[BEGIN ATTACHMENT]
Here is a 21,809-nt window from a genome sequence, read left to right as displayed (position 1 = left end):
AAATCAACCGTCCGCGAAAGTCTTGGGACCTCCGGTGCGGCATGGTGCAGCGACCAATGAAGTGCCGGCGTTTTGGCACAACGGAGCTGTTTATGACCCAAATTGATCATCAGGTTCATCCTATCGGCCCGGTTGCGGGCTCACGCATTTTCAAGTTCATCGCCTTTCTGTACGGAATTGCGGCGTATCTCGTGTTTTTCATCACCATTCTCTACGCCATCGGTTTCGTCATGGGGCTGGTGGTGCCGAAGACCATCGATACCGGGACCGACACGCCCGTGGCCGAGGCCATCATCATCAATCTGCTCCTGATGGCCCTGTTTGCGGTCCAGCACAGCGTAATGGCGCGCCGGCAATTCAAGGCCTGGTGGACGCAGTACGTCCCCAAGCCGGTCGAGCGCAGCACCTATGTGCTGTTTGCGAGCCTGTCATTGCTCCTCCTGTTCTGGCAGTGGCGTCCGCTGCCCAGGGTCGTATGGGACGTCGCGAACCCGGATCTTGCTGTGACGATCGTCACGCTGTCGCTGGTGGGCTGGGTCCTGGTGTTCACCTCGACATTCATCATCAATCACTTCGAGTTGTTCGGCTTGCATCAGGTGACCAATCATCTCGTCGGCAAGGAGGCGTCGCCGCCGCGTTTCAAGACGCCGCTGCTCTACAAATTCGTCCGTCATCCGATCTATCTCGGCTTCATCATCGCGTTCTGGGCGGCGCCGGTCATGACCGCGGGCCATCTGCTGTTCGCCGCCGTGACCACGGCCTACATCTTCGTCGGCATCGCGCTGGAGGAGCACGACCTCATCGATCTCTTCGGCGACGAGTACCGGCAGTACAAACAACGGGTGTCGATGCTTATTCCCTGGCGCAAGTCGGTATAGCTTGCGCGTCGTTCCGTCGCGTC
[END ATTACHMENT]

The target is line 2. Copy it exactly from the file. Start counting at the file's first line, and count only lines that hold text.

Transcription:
AAATCAACCGTCCGCGAAAGTCTTGGGACCTCCGGTGCGGCATGGTGCAGCGACCAATGAAGTGCCGGCGTTTTGGCACAACGGAGCTGTTTATGACCCAAATTGATCATCAGGTTCATCCTATCGGCCCGGTTGCGGGCTCACGCATTTTCAAGTTCATCGCCTTTCTGTACGGAATTGCGGCGTATCTCGTGTTTTTCATCACCATTCTCTACGCCATCGGTTTCGTCATGGGGCTGGTGGTGCCGAAGACCATCGATACCGGGACCGACACGCCCGTGGCCGAGGCCATCATCATCAATCTGCTCCTGATGGCCCTGTTTGCGGTCCAGCACAGCGTAATGGCGCGCCGGCAATTCAAGGCCTGGTGGACGCAGTACGTCCCCAAGCCGGTCGAGCGCAGCACCTATGTGCTGTTTGCGAGCCTGTCATTGCTCCTCCTGTTCTGGCAGTGGCGTCCGCTGCCCAGGGTCGTATGGGACGTCGCGAACCCGGATCTTGCTGTGACGATCGTCACGCTGTCGCTGGTGGGCTGGGTCCTGGTGTTCACCTCGACATTCATCATCAATCACTTCGAGTTGTTCGGCTTGCATCAGGTGACCAATCATCTCGTCGGCAAGGAGGCGTCGCCGCCGCGTTTCAAGACGCCGCTGCTCTACAAATTCGTCCGTCATCCGATCTATCTCGGCTTCATCATCGCGTTCTGGGCGGCGCCGGTCATGACCGCGGGCCATCTGCTGTTCGCCGCCGTGACCACGGCCTACATCTTCGTCGGCATCGCGCTGGAGGAGCACGACCTCATCGATCTCTTCGGCGACGAGTACCGGCAGTACAAACAACGGGTGTCGATGCTTATTCCCTGGCGCAAGTCGGTATAGCTTGCGCGTCGTTCCGTCGCGTC